New research shows grocery shoppers still looking beyond price
Nearly half of food and beverage category shoppers and almost 60 per cent of health/beauty and household goods category shoppers purchase their preferred brand even when a less-expensive alternative is available, with many shoppers using coupons and price promotions simply to justify purchasing preferred brands – according to an American-based study.
The initial findings of a shopper marketing study released by the Grocery Manufacturers Association (GMA), Booz & Company and SheSpeaks, titled Shopper Marketing 3.0: Unleashing the Next Wave of Value, concludes that price is not the only focus of consumers and also looks into the effectiveness of in-store promotions.
“This research shows us that even in a recession, more often than not, shoppers are making purchase decisions based on factors other than price,” said Brian Lynch, director of sales and sales promotion for GMA. “This key finding reinforces the notion that there is significant opportunity to influence shopper behaviour by having the right messages in place along the entire path to purchase.”
The study revealed significant differences across product categories that make specific shopper marketing tactics more effective. For example, shelf signage and end-cap displays are nearly twice as effective in driving impulse purchases in the food and beverage category. This is reflected in a much higher incidence of impulse purchases for food and beverage shoppers (73 per cent of shoppers making at least one impulse purchase per trip) as compared to the household products and health and beauty categories (41 per cent and 39 per cent, respectively).
“This new study captures real consumer insight and behaviour, giving GMA and its members a much deeper understanding of the shopping experience and what influences purchases both in and out of the store,” said Aliza Freud, founder and CEO of SheSpeaks. “By enlisting an online community of consumers as part of this study, we uncovered significant opportunities to influence purchases throughout the buying process. For instance, we learned that more than three-quarters of shoppers conduct research, often for an hour or more, before they shop and that 41 percent of items purchased were brands that the shopper had a strong preference for before entering the store.”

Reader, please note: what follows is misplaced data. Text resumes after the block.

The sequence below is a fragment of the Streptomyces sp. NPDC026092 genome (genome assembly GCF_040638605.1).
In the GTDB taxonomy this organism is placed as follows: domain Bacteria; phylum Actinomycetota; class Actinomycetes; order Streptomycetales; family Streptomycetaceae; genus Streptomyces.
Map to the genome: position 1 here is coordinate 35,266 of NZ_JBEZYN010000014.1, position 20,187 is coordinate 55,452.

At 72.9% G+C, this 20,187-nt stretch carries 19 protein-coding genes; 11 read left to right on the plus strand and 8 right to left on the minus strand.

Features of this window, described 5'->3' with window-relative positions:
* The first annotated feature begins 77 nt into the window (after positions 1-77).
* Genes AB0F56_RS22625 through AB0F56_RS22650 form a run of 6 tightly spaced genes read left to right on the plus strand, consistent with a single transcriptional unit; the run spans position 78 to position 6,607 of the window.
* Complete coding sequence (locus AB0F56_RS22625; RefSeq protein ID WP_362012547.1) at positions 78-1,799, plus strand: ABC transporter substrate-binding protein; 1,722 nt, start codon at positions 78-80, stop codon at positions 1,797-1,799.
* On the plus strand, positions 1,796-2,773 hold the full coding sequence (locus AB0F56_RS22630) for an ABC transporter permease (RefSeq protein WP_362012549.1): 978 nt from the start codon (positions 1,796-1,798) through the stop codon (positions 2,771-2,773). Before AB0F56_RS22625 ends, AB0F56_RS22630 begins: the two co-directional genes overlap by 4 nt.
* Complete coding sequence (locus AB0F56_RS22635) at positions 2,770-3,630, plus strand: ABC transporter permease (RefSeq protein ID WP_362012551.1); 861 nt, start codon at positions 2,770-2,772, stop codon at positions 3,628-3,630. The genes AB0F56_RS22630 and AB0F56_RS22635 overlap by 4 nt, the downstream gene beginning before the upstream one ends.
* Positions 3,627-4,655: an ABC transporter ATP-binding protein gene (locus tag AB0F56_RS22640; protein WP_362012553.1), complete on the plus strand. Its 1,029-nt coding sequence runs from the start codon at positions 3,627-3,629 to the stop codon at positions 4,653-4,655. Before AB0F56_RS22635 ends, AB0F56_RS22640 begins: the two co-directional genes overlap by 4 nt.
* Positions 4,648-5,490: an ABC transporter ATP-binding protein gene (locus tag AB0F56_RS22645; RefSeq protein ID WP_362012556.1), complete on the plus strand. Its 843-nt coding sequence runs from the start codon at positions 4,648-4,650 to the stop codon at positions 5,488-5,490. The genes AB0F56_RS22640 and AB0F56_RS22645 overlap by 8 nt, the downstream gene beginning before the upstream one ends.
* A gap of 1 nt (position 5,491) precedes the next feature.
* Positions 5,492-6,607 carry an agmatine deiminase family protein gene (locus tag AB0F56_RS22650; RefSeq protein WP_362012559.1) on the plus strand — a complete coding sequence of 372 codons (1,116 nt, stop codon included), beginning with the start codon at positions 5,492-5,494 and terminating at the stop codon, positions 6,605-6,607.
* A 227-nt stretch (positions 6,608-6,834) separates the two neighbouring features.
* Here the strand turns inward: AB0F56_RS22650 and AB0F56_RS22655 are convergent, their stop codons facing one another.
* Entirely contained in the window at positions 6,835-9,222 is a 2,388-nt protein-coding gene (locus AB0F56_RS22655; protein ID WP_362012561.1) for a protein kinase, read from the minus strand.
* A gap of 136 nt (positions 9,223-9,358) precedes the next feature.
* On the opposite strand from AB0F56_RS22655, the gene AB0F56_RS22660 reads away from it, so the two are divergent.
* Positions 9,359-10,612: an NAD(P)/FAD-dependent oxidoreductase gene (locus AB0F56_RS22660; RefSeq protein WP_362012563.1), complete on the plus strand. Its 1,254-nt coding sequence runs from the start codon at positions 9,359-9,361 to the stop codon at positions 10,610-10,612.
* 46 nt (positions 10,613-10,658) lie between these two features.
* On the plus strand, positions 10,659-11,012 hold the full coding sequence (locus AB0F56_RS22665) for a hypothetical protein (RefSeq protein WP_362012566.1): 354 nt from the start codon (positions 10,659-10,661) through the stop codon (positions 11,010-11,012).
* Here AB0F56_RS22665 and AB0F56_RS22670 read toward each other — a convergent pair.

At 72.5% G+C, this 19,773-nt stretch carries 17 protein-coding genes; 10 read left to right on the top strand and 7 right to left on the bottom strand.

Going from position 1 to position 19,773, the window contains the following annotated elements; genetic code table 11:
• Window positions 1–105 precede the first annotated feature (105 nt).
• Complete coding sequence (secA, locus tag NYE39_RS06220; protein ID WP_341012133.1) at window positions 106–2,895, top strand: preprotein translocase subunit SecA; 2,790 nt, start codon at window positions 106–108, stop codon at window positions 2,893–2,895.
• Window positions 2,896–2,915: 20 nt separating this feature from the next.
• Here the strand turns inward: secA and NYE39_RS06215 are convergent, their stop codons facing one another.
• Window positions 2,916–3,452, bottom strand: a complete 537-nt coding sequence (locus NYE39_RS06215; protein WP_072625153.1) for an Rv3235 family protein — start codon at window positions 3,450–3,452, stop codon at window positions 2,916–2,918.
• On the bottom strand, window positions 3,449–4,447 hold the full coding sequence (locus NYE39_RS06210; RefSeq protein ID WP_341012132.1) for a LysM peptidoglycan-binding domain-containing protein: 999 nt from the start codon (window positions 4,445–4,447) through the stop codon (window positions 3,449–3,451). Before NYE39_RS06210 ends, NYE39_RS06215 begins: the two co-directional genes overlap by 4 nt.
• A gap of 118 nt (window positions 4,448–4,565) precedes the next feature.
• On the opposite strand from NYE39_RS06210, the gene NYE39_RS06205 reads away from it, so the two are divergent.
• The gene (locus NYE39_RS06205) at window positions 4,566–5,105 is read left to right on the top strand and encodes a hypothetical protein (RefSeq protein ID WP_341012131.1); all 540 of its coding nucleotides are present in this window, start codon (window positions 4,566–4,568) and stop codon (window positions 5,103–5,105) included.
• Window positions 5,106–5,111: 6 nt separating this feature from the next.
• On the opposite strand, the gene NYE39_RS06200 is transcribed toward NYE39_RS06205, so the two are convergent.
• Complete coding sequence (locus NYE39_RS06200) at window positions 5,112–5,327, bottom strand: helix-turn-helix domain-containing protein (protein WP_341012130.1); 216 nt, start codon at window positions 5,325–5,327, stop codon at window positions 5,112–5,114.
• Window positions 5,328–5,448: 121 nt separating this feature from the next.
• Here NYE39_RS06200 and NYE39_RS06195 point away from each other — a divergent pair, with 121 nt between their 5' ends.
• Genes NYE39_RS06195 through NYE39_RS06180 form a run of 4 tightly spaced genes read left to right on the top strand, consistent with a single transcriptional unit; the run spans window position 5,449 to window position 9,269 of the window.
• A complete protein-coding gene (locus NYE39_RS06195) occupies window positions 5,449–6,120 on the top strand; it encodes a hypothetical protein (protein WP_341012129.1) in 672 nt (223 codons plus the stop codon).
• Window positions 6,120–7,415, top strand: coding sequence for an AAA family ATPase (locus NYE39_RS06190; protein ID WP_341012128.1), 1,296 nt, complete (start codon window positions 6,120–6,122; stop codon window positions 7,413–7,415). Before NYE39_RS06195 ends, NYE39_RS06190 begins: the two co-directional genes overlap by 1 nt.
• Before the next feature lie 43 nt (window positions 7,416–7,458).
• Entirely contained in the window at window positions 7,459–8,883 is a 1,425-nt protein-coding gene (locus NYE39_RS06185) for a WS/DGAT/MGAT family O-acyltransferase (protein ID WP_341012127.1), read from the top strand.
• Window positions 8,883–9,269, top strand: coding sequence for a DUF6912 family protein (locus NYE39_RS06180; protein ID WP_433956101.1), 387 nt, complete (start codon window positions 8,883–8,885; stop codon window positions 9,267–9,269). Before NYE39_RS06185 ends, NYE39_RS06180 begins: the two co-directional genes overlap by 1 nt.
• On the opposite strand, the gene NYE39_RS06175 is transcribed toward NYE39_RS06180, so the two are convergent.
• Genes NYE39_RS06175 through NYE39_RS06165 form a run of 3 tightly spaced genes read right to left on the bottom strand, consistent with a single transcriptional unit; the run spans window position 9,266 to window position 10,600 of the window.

Matthew Egol, partner in Booz’s Consumer, Media & Digital practice, added that manufacturers still had a lot of potential to improve their marketing strategies to ensure they could capture customer attention throughout the lengthy process of decision-making.
“Most CPG manufacturers have not yet aligned shopper marketing initiatives with other marketing capabilities that influence shoppers along the entire path to purchase such as trade promotions, relationship marketing and brand advertising,” he noted. “The lack of alignment leads to disconnected marketing messages, wasted spending, and missed opportunities to drive purchase. For shopper marketing to fulfill its potential, CPG companies must manage it as a strategic capability that is integrated throughout the marketing value chain.”
The report also cites the need to identify shopper marketing effectiveness measures that will help companies focus resources on the most successful shopper marketing tactics. While there is no silver bullet for addressing the measurement gap, models are emerging, with leading companies studying the incremental profit impact from shopper marketing programs and building dashboard metrics that gauge shopper marketing’s sustained impact on brand equity.